Everyone makes a big deal about autonomous cars and taxi programs. But trucks, particularly semi-trucks, often get left out of the discussion.
Peloton Technology, a startup based in Mountain View, Calif., that’s backed by Intel Corp., has created technology it says would reduces the danger of trucks traveling in close proximity to each other, according to Automotive News. The technology reportedly tracks vehicle locations, and then matches up trucks headed in similar directions at similar times.
Once the trucks meet up, Peloton’s system would assume control of breaking and acceleration, leaving drivers in control of steering, per Automotive News. As a result, the trucks would travel nose-to-tail, reducing the chances for collisions.
Peloton reportedly is working to perfect its system through various testing, and is enlisting the help of truck operators, vehicle manufacturers and technology providers, among others.
“We are finishing validation of a real product,” Peloton CEO Josh Switkes told Automotive News on Wednesday. “It’s hard to make a safety-critical system like this a commercial product.”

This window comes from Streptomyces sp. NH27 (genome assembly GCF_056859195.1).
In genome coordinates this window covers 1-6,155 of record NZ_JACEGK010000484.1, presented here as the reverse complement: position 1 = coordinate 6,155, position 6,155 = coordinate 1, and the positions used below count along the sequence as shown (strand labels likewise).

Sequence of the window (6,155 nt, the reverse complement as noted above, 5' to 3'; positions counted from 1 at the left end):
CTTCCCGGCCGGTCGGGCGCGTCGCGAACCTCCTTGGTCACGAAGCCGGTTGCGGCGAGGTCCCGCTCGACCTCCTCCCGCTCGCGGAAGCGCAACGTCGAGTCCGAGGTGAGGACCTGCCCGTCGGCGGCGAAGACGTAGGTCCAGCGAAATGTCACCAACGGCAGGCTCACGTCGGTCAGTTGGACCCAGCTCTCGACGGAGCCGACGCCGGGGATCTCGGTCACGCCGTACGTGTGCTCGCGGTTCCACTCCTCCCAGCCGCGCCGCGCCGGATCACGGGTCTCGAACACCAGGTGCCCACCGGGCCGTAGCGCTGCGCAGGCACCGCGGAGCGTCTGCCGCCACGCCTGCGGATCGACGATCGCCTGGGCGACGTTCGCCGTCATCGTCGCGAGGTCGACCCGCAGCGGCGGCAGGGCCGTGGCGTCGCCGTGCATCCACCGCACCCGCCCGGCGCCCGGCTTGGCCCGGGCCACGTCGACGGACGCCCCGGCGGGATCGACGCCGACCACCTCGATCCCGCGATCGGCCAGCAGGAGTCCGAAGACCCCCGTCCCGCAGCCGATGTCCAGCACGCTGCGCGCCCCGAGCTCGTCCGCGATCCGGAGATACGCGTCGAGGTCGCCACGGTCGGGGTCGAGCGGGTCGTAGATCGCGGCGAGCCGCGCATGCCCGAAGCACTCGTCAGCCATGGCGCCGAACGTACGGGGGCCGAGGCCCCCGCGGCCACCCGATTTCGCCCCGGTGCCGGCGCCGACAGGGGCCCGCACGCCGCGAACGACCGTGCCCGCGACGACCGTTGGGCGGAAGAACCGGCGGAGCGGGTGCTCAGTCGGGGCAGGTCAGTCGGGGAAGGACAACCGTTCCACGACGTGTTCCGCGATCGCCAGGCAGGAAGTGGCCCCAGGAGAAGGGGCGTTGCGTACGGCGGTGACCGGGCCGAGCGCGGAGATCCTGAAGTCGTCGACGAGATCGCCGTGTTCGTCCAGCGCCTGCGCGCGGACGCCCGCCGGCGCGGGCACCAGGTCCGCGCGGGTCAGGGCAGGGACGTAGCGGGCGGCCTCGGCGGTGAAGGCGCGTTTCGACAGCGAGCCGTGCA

With the help of Peloton’s technology, the $700-billion trucking industry reportedly would be able to save money on wind resistance and fuel costs. Although the system would enable trucks to platoon, it first would check various safety factors, including weather, to determine if platooning is viable, Automotive News reports.
Peloton reportedly aims for the technology to be deployed commercially by the end of this year. The company is about to close a $60 million round of funding, according to Automotive News, including an investment from Intel.
The California startup reportedly believes its technology is just one step away from full automation, something it says it will work on in the future.
Thumbnail photo via Flickr/Josselin Berger
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